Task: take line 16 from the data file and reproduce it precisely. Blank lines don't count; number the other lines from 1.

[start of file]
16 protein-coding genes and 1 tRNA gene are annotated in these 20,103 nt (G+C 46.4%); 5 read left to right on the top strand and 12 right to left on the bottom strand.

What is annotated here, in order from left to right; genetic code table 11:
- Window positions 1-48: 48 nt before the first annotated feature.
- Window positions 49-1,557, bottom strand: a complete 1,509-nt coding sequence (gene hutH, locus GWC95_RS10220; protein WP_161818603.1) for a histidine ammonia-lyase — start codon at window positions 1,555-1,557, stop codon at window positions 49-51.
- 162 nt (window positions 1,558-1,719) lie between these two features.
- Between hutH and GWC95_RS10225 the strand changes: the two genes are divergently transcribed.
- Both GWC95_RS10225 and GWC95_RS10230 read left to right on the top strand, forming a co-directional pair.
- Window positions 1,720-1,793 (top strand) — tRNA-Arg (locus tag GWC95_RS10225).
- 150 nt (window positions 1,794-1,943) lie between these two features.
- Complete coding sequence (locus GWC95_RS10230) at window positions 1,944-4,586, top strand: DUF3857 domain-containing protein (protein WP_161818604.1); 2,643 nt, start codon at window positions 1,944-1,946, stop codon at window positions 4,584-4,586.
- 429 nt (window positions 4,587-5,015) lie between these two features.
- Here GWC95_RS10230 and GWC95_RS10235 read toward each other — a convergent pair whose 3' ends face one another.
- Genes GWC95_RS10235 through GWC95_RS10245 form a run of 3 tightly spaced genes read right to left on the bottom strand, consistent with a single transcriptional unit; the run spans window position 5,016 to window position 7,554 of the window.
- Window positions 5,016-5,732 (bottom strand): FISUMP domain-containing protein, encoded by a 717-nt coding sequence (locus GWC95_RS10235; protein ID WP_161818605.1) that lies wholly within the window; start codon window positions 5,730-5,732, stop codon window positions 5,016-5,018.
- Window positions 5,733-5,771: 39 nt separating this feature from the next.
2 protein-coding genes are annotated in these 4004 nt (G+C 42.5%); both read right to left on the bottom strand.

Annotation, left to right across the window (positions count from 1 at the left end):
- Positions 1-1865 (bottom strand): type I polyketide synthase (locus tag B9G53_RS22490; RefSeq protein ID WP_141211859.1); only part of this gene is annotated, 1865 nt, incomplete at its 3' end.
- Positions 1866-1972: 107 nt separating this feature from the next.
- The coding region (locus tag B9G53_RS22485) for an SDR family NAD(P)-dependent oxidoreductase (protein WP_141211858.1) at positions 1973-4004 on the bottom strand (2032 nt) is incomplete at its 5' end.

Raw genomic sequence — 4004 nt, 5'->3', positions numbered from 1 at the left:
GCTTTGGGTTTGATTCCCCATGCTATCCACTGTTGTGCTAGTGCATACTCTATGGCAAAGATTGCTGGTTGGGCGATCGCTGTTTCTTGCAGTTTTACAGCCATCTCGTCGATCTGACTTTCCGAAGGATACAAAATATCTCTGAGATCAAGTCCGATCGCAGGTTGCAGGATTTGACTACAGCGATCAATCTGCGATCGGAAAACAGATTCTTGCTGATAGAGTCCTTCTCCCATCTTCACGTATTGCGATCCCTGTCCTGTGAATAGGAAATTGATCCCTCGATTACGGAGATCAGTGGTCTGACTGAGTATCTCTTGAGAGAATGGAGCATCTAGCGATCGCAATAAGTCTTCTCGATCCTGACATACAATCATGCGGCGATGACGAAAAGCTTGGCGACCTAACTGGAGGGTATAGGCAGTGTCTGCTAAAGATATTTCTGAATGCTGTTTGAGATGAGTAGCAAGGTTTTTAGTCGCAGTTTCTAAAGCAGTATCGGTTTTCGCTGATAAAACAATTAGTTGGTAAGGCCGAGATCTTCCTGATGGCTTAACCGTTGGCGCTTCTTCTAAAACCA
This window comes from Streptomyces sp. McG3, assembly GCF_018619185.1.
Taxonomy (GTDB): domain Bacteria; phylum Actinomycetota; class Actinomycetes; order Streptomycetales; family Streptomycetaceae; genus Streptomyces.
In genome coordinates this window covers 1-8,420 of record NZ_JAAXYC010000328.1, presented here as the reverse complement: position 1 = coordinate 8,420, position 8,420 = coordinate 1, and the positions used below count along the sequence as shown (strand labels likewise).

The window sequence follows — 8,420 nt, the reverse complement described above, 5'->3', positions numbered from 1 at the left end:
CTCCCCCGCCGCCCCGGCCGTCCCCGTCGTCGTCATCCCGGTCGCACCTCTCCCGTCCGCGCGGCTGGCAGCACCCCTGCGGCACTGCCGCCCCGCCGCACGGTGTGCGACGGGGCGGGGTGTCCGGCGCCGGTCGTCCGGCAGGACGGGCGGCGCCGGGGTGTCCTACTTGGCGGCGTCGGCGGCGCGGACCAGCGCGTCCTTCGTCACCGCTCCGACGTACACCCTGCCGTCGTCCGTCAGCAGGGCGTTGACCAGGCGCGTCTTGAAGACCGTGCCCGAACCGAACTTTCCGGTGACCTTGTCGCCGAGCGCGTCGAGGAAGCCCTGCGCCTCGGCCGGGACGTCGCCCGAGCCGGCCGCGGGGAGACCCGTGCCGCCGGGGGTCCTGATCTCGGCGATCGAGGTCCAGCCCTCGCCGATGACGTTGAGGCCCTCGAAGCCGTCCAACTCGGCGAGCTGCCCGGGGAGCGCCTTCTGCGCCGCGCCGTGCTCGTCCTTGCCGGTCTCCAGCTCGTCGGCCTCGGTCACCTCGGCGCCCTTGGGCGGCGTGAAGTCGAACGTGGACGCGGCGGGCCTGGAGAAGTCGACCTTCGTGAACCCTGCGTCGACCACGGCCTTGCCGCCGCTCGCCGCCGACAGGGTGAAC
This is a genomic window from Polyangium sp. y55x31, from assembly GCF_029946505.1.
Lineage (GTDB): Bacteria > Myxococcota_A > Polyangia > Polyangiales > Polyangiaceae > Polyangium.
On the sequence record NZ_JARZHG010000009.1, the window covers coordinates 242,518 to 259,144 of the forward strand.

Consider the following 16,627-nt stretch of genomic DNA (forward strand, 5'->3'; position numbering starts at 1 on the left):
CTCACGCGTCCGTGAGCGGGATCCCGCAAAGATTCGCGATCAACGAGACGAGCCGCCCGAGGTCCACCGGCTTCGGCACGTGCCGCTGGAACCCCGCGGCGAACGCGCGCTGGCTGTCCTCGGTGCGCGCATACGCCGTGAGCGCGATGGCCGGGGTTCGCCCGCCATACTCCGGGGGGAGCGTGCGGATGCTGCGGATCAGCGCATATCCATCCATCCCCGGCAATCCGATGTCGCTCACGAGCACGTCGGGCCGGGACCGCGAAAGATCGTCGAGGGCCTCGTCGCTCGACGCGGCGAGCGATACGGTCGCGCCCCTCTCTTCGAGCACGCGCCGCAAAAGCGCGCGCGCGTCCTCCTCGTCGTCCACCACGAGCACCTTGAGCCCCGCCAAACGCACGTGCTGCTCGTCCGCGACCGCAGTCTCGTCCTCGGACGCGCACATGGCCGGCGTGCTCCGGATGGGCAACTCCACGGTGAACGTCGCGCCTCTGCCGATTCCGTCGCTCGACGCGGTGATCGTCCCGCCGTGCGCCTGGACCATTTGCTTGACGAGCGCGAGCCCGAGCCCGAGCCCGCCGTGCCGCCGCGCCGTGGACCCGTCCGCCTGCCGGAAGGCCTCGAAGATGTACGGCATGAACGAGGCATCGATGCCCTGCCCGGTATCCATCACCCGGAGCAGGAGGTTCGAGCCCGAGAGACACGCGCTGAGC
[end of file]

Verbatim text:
2 protein-coding genes are annotated in these 4004 nt (G+C 42.5%); both read right to left on the bottom strand.